Saved by an Air Bag
Just one moment of inattention. That’s all it took for this car to crash into the car in front of it. The driver escaped without injury thanks to the rapid deployment of the air bag. The rapid production of gas and expansion of the air bag was made possible due to gas laws discovered well over one hundred years ago.
News You Can Use
- “Air bags” are not really full of air. When inflated, they contain nitrogen gas generated from a reaction with sodium azide. The products are nitrogen gas (which fills the bag) and sodium metal (when then needs to be neutralized by reaction with potassium nitrate). Enough gas is made to fill the bag, but not to overfill it.
- Most vehicles have airbags that come out of the steering wheel, as well as the front passenger location. Newer vehicles will also locate airbags on the side door. Some cars also have airbags (curtain airbags) that are found above the windows and protect the head.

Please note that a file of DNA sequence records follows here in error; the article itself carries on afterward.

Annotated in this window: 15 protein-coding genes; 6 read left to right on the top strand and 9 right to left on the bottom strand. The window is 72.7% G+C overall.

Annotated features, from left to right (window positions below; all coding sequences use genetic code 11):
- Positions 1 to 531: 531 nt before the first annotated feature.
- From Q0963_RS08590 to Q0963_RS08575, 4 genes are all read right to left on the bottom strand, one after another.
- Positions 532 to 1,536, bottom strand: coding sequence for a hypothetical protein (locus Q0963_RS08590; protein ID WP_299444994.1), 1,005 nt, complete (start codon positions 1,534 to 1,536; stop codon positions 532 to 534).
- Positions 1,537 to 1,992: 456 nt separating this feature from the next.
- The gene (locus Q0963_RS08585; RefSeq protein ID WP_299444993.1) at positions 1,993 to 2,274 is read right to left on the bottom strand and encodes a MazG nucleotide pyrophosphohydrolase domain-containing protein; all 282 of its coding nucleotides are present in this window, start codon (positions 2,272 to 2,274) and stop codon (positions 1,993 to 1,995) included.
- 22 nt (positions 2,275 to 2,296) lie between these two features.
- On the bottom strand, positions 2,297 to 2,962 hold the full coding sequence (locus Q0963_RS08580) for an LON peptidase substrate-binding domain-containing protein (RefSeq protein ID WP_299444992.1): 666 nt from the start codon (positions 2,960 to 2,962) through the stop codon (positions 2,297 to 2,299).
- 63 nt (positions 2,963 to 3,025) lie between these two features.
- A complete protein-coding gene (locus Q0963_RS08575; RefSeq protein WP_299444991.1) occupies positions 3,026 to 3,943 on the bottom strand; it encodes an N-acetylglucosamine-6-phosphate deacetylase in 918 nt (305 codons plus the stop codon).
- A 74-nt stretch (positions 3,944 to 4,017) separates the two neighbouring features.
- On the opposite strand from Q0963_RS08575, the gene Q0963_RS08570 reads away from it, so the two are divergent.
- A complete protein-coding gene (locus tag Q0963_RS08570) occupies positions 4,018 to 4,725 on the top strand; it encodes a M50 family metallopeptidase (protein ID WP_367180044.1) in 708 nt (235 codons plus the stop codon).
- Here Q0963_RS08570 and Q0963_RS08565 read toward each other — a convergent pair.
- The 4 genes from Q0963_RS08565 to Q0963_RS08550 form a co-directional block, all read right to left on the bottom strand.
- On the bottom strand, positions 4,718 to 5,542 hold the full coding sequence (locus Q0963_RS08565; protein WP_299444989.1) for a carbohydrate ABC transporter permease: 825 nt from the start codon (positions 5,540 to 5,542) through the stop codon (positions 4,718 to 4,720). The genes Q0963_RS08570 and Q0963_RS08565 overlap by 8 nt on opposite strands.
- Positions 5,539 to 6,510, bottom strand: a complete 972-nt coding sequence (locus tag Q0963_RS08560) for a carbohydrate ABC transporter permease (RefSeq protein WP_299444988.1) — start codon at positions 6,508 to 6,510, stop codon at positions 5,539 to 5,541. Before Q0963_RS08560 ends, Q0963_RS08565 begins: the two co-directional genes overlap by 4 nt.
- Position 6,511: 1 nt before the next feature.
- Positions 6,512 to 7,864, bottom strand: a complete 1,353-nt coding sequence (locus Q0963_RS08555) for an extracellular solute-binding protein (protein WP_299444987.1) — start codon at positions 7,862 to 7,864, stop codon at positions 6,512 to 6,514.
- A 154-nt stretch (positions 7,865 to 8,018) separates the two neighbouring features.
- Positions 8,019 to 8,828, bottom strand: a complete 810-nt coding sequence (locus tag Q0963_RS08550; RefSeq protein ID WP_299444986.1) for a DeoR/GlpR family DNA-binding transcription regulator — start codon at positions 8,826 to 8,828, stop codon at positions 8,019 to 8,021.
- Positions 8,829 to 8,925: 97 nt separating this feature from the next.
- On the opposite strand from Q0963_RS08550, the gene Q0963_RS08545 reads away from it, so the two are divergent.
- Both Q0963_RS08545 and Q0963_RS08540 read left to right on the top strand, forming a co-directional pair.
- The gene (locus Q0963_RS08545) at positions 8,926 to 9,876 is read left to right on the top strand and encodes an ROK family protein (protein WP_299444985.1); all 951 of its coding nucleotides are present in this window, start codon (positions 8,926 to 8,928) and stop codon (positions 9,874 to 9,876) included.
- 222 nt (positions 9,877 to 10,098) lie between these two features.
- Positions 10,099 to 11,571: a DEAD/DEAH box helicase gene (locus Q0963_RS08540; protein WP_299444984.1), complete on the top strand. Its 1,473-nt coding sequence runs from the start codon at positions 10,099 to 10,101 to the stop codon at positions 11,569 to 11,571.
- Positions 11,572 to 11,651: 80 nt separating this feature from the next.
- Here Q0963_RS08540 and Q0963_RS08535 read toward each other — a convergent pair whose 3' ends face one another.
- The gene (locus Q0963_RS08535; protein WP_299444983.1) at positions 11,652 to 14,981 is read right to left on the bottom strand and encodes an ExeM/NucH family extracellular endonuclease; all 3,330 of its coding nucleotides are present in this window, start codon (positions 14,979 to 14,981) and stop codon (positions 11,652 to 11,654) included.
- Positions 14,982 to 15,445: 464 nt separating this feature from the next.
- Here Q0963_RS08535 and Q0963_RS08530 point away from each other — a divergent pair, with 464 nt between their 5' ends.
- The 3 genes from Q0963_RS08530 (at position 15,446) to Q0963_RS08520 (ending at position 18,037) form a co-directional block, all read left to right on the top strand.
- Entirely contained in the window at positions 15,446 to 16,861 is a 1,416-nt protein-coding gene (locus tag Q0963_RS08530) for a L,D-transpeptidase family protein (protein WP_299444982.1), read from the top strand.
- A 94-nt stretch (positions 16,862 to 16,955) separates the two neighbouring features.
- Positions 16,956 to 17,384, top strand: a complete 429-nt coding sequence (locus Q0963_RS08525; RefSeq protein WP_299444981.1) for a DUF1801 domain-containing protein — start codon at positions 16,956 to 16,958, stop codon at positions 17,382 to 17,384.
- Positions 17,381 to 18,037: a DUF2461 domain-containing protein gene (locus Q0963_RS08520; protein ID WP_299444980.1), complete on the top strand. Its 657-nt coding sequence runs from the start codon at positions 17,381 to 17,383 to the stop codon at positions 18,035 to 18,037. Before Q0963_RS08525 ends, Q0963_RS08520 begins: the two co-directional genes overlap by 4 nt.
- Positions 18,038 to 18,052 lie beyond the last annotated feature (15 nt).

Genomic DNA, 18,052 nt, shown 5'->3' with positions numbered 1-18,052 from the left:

- Airbags can be hazardous for infants and small children. A small child exposed to an airbag in a collision is twice as likely to incur an injury. Children under the age of thirteen should ride in the back seat of a car.
- Watch a video on the action of an airbag at the link below: https://www.youtube.com/watch?v=SSz6y-W-R_A
Use the links below to learn more about airbags. Then answer the following questions.
- When is an airbag sensor activated?
- Why wasn’t compressed air ever used in an airbag system?
- What ignites the gas-generating material?
- What is the maximum pressure in an airbag?
- How long does it take to fill an airbag?